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Client Testimonials

I would be glad to give you my highest recommendation.

Amarillo Police Department

Just wanted to pass along that we love the truck. Great job on
the design and assembly!

Redstone Arsenal - MSS

This project was a home run out of the park. We have had so much PR on this we are feeling real good about the product.

Pat
FEMA

Thank you for everything & for an outstanding product!

Washington County

We truly love our mobile branch and can serve our members at many remote base locations. We park the mobile branch at various venues as requested by the base and just use the ATMs to provide funding for the event.

Pacific Marine Credit Union

A big THANK YOU goes out to our friends with MBF Industries, Inc. for manufacturing this mobile! This is the second one we have ordered over the past few years and you truly outdid yourselves in quality, innovation and customer service.

Marsh Regional

Just wanted to give you some feedback on our HOT BLOODED purchase we made with MBF. We are completely satisfied, the vehicle has had zero issues since we put it in service.

Just wanted to say thank you!

VIdeos

2010 FEMA Heavy Duty Mobile Command Center
New bloodmobile for Marsh Regional to assist Tri-Cities area's only locally based blood supplier
NBC CT Spotlight for Nutmeg State Federal Credit Union Mobile Branch

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These priorities underscore a shift in emphasis from stopping another 9/11 to preventing something much worse. Certainly, DHS still puts an enormous amount of resources into inspecting airport passengers and luggage and monitoring foreign nationals inside the United States. Yet the unspoken reasoning behind increased spending on border protection is to stop weapons of mass destruction (WMD) from ever getting into the country."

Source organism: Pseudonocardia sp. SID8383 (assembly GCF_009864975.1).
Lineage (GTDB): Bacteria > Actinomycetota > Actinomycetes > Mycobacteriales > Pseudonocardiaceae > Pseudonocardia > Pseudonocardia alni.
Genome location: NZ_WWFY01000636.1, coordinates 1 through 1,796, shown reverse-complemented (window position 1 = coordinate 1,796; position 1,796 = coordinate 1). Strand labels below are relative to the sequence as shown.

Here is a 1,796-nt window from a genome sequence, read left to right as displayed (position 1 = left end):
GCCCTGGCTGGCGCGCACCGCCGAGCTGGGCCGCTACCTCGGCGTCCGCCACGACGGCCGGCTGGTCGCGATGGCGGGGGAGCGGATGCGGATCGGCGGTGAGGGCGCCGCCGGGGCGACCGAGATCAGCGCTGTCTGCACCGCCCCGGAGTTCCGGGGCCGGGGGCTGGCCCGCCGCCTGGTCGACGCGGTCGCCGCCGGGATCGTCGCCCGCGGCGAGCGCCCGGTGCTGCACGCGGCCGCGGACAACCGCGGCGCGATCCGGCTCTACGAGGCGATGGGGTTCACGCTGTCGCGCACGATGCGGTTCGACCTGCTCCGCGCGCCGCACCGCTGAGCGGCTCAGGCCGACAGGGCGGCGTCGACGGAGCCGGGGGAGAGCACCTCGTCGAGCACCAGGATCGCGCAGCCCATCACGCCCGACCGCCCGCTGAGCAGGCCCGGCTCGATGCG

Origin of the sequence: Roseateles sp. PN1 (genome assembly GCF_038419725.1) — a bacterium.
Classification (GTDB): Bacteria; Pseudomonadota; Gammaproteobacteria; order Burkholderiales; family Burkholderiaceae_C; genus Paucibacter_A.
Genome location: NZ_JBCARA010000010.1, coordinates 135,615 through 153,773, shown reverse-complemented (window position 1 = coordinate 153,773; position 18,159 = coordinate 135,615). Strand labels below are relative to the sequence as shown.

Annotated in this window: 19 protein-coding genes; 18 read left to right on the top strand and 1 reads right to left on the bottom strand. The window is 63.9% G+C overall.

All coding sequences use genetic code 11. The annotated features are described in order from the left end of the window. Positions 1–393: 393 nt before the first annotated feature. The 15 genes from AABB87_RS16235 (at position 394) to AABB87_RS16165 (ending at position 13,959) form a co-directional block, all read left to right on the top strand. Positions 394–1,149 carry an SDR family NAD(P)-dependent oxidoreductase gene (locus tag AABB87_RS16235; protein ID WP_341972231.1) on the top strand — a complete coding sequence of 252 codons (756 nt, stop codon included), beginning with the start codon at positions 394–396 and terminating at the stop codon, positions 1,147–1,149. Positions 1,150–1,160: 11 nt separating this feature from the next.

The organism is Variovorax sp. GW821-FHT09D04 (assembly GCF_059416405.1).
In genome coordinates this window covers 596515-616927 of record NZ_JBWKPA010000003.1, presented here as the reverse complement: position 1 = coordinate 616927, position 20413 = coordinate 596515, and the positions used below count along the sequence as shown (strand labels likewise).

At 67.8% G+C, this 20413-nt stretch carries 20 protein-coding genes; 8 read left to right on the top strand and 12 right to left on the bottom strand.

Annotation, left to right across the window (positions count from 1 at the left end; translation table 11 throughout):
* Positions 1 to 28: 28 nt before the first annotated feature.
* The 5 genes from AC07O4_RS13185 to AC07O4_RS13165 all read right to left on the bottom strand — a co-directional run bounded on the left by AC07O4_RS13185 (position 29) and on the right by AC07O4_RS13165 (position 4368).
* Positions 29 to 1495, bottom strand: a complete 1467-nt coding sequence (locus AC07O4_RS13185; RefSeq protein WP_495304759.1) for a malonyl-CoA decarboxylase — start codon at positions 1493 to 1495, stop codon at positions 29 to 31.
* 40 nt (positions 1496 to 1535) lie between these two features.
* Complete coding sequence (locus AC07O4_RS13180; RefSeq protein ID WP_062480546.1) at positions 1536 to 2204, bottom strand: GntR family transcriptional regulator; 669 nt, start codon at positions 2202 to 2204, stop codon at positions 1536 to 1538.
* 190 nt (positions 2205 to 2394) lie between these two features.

Biological and nuclear weapons could change the nation overnight," says McIntyre. "I'm pleased that DHS has shifted resources to those areas." Carafano agrees, and supports funding for interdiction. "The best way to fight terror is to prevent it," he explains, "That means shifting resources to border patrols, port security, Coast Guard and intelligence."

DHS has been moving in that direction. The FY 2006 budget established the Domestic Nuclear Detection Office to detect attempts to import, assemble or transport nuclear or dirty bombs. It will receive $536 million in the FY 2007 budget, up from $315 million in FY 2006. It plans to spend $178 million to deploy radiation monitors at strategic U.S. ports and points of entry.

Most first-generation detectors only work at close range. More sensitive detectors that work at greater distances are among DHS's top research priorities, says Kei Koizumi, who monitors the federal government's R&D budget for the American Association for the Advancement of Science. Under the FY 2007 budget, the Domestic Nuclear Detection Office will spend $100 million on better sensors to detect and identify the origins of nuclear materials.

The Chertoff reorganization also established a Chief Medical Officer to coordinate the DHS response to biological attacks with the Department of Health and Human Services, Centers for Disease Control and National Institutes of Health. In FY 2005, DHS spent $2.5 billion on Project Bioshield to purchase new WMD vaccines and speed the nation's ability to develop countermeasures.

 

Treasure Chest | Priorities | WMDs | Borders | Preparedness | Critics

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